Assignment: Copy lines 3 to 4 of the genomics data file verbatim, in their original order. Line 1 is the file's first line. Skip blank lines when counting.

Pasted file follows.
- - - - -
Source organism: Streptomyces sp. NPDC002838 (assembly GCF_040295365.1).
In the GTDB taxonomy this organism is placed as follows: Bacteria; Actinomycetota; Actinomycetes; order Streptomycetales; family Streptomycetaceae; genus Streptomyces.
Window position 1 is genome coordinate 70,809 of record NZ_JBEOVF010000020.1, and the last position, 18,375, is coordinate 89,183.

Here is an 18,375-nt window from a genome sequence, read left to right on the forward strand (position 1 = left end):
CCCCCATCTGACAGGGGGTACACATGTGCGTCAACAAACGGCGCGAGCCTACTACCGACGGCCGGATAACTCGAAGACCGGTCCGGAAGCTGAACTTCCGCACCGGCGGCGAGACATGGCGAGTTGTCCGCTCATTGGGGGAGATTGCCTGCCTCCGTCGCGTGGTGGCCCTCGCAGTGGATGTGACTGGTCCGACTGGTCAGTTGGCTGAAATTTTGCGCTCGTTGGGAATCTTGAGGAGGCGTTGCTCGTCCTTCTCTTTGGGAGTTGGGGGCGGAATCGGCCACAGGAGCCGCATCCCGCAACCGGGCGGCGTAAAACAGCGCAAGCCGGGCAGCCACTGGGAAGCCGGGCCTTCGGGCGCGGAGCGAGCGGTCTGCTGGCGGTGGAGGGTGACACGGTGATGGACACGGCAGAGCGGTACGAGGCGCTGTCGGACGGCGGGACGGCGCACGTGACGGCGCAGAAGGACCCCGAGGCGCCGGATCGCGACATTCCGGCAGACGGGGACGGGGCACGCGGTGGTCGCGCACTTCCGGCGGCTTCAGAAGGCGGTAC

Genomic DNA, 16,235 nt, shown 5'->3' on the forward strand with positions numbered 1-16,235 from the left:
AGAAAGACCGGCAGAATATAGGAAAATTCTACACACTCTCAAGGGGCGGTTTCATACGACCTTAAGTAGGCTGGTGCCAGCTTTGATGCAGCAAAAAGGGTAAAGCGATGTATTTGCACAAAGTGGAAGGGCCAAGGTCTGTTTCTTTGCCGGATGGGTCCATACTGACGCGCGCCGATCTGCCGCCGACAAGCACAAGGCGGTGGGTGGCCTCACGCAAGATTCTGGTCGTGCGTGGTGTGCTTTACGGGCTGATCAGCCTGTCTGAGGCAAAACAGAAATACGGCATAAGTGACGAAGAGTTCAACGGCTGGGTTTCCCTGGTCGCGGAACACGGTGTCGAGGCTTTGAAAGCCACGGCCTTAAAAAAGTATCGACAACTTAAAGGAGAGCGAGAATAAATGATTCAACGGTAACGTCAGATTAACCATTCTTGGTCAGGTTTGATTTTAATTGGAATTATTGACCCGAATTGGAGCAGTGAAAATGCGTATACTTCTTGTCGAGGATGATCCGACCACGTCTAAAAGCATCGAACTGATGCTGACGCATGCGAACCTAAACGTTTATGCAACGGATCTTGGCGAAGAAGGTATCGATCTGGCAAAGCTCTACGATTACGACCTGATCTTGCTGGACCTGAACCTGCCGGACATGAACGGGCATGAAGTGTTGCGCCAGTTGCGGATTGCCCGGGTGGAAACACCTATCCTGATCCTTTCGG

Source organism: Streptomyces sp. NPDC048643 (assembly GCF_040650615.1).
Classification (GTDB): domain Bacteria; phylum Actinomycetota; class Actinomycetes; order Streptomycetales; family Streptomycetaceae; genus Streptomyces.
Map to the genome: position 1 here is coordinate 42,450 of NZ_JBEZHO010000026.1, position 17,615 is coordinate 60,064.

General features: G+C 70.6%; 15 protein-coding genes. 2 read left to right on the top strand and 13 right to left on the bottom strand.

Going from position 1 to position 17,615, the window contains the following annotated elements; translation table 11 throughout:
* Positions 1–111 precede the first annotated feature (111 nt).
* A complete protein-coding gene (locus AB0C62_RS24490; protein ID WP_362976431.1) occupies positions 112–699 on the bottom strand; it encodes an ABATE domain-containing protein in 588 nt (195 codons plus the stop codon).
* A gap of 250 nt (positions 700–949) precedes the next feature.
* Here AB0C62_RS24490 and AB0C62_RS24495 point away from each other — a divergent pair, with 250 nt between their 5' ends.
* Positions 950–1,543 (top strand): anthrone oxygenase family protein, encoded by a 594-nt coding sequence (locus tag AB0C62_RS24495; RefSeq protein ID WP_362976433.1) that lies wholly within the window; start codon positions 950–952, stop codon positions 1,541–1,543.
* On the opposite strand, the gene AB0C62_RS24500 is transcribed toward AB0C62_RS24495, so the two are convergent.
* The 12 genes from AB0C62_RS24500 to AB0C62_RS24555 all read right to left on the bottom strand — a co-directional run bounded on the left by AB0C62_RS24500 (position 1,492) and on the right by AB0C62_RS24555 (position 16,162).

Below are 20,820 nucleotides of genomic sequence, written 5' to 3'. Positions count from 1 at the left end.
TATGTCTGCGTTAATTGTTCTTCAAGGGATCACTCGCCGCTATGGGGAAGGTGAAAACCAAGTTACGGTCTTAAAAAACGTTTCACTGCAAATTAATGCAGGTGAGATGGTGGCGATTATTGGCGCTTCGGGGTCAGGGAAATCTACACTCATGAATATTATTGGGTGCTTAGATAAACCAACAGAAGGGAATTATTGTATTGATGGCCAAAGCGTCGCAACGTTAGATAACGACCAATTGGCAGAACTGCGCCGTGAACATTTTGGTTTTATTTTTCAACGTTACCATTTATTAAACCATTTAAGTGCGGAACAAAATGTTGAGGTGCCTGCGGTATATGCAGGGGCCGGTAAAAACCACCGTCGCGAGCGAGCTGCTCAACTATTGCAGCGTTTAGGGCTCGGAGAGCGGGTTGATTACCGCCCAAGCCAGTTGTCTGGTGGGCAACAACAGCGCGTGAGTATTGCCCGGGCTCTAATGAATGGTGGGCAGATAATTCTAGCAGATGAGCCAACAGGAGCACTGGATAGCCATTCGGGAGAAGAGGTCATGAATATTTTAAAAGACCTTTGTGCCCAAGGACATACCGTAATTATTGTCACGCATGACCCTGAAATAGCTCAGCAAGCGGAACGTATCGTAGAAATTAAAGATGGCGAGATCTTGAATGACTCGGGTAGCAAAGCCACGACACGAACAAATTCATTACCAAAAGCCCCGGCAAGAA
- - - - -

Window position 1 is genome coordinate 70,809 of record NZ_JBEOVF010000020.1, and the last position, 18,375, is coordinate 89,183.

Here is an 18,375-nt window from a genome sequence, read left to right on the forward strand (position 1 = left end):